Last week, I analyzed a tech company’s digital marketing and found a common problem: its writers cram too much information into the corporate content. I found white papers packed with numerous features, blog posts with multiple topics, and press releases overflowing with superlatives. And while these digital missives basked in the warm approval of upper management, the decision to mix essential and nonessential information had a dangerous side effect–it transferred the burden of determining the differences between them to the audience. As we’ve seen in prior posts (Why You Need to Know About the Neural Story Net and Why Business Storytellers Must Mind The Gap), this is not a winning strategy.
Our responsibility as business communicators is to convey meaning. To do so, we must carefully choose each element that we’ll use to communicate that message. Unfortunately, many marketers and PR folks abdicate that responsibility and create bloated pieces overflowing with facts, specs, and mind-numbing hyphenations like award-winning, best-in-class, mission-critical, high-value, and out-of-the-box.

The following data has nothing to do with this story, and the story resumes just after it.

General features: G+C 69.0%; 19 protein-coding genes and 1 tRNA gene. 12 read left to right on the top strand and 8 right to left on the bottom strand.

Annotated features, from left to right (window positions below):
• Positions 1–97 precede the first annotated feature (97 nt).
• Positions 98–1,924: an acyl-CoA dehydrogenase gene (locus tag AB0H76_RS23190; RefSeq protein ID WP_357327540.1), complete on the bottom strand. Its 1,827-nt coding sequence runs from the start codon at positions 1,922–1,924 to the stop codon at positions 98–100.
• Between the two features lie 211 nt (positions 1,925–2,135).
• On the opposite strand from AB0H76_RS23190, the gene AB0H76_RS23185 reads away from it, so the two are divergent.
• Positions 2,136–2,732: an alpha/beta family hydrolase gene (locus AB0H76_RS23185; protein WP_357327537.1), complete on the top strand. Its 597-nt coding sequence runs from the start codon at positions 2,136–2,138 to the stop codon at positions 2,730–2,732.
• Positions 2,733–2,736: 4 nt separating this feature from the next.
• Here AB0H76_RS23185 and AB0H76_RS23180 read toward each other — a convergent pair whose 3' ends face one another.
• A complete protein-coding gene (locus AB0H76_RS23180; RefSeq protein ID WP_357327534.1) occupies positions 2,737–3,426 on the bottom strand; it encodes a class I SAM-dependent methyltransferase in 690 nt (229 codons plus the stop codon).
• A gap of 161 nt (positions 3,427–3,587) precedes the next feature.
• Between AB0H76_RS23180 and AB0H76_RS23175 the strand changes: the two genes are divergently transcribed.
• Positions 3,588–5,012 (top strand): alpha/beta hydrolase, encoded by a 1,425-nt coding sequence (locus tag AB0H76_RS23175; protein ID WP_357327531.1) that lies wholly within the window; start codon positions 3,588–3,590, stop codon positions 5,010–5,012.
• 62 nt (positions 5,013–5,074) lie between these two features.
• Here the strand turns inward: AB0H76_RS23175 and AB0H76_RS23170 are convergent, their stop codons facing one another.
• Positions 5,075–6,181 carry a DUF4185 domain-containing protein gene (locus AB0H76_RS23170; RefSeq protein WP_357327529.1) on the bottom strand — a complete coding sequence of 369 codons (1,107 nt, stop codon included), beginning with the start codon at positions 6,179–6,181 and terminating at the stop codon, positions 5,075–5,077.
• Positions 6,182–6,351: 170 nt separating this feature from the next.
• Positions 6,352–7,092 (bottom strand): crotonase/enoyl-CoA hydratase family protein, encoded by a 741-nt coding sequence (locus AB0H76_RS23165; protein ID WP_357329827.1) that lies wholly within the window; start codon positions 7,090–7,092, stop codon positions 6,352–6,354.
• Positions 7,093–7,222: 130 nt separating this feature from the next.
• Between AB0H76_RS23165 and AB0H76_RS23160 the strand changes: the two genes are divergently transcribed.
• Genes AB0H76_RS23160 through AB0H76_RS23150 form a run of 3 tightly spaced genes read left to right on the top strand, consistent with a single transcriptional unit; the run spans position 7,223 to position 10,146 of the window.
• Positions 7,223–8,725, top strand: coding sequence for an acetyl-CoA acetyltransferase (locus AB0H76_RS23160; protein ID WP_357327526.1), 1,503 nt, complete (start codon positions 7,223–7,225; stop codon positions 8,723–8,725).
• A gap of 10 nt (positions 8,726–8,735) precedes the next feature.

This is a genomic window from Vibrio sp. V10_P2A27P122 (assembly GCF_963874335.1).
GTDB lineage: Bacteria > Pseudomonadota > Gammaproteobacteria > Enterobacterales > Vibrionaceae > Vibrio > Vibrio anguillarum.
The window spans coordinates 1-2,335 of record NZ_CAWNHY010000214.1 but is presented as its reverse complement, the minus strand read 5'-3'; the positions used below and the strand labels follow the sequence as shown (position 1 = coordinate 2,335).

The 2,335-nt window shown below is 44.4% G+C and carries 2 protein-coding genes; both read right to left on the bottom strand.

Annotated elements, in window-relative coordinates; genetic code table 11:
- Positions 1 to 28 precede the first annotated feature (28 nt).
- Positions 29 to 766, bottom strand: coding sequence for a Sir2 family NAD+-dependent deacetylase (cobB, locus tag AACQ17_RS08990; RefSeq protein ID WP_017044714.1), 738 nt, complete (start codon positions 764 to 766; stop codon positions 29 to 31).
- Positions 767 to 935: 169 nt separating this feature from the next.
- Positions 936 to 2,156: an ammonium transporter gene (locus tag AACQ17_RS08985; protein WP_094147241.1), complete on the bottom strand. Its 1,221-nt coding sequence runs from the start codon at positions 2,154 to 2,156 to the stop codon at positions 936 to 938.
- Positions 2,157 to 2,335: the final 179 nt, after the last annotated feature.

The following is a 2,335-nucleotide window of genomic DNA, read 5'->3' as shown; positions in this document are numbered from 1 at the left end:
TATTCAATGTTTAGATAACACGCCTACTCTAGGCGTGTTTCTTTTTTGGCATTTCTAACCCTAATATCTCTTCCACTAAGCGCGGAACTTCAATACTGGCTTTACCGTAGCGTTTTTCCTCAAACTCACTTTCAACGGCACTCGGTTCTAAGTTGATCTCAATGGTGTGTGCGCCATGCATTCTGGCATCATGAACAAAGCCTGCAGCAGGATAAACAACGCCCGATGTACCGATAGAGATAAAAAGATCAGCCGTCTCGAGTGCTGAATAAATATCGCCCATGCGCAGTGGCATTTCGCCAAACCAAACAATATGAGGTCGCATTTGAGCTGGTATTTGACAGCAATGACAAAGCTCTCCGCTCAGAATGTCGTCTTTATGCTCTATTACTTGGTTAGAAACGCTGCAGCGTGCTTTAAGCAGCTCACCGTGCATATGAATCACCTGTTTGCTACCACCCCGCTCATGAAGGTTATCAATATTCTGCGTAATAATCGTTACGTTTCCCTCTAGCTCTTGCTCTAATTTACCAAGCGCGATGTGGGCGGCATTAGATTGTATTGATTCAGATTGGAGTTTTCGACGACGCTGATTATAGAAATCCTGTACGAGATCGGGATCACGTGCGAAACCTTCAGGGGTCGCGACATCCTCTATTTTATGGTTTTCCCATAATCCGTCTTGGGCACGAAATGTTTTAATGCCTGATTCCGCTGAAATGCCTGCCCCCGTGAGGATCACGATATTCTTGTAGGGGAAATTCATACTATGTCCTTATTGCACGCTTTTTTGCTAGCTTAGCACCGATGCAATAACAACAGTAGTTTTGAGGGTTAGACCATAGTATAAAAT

So, what can we do about it? How can we determine which elements to keep and which ones to edit out? I like to use Chekhov’s Gun.
“Remove everything that has no relevance to the story. If you say in the first chapter that there is a rifle hanging on the wall, in the second or third chapter it absolutely must go off. If it’s not going to be fired, it shouldn’t be hanging there.”
— Anton Chekhov
Although this century-old advice was intended for novelists, present day business communicators can use Chekhov’s gun to evaluate their informational choices. For example, if we say that our products replace legacy systems, then we better explain “how so” later in the story. If we describe a new feature as a revolutionary, then we had better talk about the casualties of said revolution. Every element in the story must be tested. If it plays no corresponding role later in the story, it needs to be eliminated…ruthlessly.
Cut to the chase. Make fewer points. Then use Chekhov’s gun to separate the essential elements from the nonessential ones. Essential elements are bulletproof. Nonessentials must be killed without remorse.
Photo Credit: Library of Congress